RICHMOND, Virginia (Reuters) - A judge has thrown out a fine imposed by federal education officials against Virginia Tech, finding the school did not wait too long under federal law to alert students of the first shootings in a 2007 rampage that left 32 innocent people dead.
The U.S. Department of Education last year ordered the university to pay a $55,000 fine, the maximum allowed for violations of the federal Clery Act, which requires timely warnings of crimes on campuses.
University officials waited more than two hours before notifying the campus that a shooting had occurred. The massacre that followed by Virginia Tech student Seung-Hui Cho was the deadliest in modern U.S. history.
The school appealed the fine, arguing that it had acted appropriately and asking for the penalty to be dismissed. In a ruling released late on Thursday, U.S. Department of Education Chief Administrative Law Judge Ernest Canellos sided with Virginia Tech.
“This was not an unreasonable amount of time in which to issue a warning,” Canellos said in his ruling. “Yes, the warning could have gone out sooner, and in hindsight it is beyond regretful that it did not.”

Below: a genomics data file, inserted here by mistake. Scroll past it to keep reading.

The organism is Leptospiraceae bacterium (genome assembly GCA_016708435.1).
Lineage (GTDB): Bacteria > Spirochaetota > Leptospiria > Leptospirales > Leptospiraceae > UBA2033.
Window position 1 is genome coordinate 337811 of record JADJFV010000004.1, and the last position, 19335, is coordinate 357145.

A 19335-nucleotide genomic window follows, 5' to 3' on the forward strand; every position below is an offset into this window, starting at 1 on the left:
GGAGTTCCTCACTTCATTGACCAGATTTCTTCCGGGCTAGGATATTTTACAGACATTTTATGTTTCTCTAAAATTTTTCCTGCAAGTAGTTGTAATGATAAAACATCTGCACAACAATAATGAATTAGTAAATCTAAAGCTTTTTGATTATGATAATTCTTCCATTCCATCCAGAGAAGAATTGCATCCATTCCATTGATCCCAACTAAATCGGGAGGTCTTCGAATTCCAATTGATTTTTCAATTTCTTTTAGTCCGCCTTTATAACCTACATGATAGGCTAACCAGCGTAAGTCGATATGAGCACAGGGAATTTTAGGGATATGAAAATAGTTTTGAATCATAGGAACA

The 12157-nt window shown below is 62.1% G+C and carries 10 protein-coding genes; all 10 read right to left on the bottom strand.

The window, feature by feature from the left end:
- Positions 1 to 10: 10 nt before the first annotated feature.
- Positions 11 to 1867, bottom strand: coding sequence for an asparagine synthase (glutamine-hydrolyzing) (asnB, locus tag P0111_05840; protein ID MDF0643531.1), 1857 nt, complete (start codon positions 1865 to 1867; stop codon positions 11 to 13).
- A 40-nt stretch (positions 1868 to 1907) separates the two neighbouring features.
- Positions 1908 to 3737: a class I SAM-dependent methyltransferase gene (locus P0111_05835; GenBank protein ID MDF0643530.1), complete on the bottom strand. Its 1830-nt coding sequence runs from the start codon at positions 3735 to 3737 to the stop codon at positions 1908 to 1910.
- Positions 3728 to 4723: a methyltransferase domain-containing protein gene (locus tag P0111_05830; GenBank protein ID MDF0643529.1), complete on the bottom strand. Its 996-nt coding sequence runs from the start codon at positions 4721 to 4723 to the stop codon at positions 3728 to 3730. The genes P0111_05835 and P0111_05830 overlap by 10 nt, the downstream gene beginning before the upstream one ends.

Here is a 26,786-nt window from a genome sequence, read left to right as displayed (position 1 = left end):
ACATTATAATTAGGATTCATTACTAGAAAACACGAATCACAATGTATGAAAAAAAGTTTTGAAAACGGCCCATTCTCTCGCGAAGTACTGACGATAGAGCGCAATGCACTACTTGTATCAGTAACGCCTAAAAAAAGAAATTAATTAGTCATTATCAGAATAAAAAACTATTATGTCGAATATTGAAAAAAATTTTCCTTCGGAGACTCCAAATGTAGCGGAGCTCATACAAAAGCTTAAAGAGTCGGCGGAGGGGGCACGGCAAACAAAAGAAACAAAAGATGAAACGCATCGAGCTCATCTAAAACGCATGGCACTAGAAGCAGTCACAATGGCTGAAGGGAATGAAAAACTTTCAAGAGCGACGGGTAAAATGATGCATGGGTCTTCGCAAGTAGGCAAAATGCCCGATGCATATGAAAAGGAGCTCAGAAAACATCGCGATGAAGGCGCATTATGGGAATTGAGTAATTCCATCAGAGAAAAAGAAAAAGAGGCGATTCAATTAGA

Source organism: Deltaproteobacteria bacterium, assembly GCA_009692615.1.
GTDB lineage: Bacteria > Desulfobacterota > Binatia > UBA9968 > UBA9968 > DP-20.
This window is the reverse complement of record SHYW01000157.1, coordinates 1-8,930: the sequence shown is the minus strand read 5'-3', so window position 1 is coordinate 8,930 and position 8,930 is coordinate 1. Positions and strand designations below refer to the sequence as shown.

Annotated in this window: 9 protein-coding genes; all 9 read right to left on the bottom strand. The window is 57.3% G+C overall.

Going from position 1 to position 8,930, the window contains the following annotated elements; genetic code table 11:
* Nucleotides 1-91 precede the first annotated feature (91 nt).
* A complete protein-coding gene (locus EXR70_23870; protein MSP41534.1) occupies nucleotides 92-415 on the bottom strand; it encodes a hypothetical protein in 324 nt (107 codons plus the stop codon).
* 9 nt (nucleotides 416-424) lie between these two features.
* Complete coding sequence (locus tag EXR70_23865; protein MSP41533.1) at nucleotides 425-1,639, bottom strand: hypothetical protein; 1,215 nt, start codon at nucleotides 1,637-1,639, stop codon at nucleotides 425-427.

The Education Department has 30 days to appeal the decision to its secretary. A spokesman said the department was still weighing its options.
According to the judge’s ruling, Cho first killed two students in a dorm room at about 7:15 a.m. in April 2007, according to the ruling. A university officer arrived at the murder scene about nine minutes later.
A university policy group convened at 8:25 a.m. to discuss the shooting and how to notify the campus community, but didn’t notify students until 9:26 a.m.
Cho continued his shooting spree on the campus at 9:40 a.m. He killed 32 people before committing suicide.
An eight-member governor’s review panel said in 2007 that Virginia Tech‘s handling of the shootings was inadequate.
School officials and Virginia Attorney General Ken Cuccinelli said on Friday that the judge issued an appropriate ruling.
“For us, this appeal was not about the fines as much as it was about the arbitrary way the U.S. Department of Education tried to apply the law against a school that responded reasonably while an unforeseen and unprecedented crime was occurring on campus,” Cuccinelli said in a prepared statement.
Since the shooting, Virginia Tech has led the way in creating emergency notification systems that alert students of danger through emails, text messages and social media, said university spokesman Larry Hincker.
Students were notified of a shooting on campus last year within about 12 minutes, he said.
“All of higher education changed on that day,” Hincker said. “There was no such thing in 2007 as emergency notification systems, certainly not to the degree we have today.”
Earlier this month, a jury found Virginia Tech negligent by being slow to issue a campus warning and recommended that the families of two slain students be awarded $4 million each. Virginia law caps awards against the state at $100,000.
Editing By Colleen Jenkins and Cynthia Johnston